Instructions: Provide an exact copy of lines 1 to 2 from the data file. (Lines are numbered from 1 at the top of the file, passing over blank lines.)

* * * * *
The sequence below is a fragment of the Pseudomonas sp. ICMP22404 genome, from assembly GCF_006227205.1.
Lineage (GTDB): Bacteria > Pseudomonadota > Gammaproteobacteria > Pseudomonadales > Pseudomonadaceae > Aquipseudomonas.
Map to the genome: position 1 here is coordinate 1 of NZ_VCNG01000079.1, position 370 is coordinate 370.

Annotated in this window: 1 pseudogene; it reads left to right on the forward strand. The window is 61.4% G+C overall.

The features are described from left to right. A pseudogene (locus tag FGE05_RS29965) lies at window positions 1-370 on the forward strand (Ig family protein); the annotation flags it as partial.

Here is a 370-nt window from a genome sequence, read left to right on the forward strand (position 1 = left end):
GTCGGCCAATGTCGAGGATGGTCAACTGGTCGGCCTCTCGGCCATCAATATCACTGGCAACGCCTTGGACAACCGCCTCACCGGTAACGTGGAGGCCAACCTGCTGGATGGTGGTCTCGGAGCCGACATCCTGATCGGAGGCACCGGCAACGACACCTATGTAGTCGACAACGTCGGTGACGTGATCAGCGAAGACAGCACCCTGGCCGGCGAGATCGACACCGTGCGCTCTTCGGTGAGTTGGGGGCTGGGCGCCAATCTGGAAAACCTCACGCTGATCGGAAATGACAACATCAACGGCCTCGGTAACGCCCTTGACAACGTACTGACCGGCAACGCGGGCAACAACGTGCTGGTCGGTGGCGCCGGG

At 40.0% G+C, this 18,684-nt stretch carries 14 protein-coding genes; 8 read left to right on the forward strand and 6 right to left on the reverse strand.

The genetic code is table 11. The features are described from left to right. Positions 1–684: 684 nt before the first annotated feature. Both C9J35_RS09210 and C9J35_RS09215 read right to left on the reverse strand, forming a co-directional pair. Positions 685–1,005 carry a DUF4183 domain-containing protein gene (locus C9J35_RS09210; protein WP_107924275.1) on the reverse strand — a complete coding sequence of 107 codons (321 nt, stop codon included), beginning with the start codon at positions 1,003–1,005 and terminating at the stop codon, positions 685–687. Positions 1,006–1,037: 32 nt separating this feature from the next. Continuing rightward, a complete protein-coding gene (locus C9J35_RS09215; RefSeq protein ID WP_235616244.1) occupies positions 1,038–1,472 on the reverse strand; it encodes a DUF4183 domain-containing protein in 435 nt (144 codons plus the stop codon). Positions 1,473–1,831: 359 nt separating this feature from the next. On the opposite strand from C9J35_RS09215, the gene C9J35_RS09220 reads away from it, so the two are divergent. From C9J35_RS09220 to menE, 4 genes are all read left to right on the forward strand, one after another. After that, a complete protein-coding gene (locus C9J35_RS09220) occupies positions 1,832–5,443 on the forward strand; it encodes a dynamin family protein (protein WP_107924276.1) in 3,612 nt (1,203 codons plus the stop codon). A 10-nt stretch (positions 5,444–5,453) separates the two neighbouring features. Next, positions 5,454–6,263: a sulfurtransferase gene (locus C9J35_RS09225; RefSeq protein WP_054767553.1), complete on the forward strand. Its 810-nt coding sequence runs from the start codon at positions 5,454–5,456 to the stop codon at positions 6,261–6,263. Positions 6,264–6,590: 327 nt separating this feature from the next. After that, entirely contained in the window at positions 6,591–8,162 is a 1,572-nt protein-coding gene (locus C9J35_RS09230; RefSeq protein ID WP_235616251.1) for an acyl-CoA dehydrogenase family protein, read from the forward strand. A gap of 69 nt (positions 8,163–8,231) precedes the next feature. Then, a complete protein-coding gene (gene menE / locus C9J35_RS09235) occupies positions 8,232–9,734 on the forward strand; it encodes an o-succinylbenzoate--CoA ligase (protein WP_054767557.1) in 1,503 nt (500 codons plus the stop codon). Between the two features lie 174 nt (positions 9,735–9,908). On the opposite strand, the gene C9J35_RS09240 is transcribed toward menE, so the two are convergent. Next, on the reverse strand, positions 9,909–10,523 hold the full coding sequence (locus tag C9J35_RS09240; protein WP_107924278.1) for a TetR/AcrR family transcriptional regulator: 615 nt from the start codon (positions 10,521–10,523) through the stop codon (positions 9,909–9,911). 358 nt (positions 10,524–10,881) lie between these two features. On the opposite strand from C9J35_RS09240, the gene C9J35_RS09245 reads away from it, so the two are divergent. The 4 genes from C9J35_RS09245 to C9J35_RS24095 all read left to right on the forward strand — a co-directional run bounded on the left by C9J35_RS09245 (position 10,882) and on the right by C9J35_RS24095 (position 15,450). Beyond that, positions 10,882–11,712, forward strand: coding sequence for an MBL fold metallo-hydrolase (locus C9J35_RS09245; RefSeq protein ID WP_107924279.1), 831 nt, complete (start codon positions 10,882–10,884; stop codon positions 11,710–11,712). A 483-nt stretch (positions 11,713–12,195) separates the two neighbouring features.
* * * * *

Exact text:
The sequence below is a fragment of the Pseudomonas sp. ICMP22404 genome, from assembly GCF_006227205.1.
Lineage (GTDB): Bacteria > Pseudomonadota > Gammaproteobacteria > Pseudomonadales > Pseudomonadaceae > Aquipseudomonas.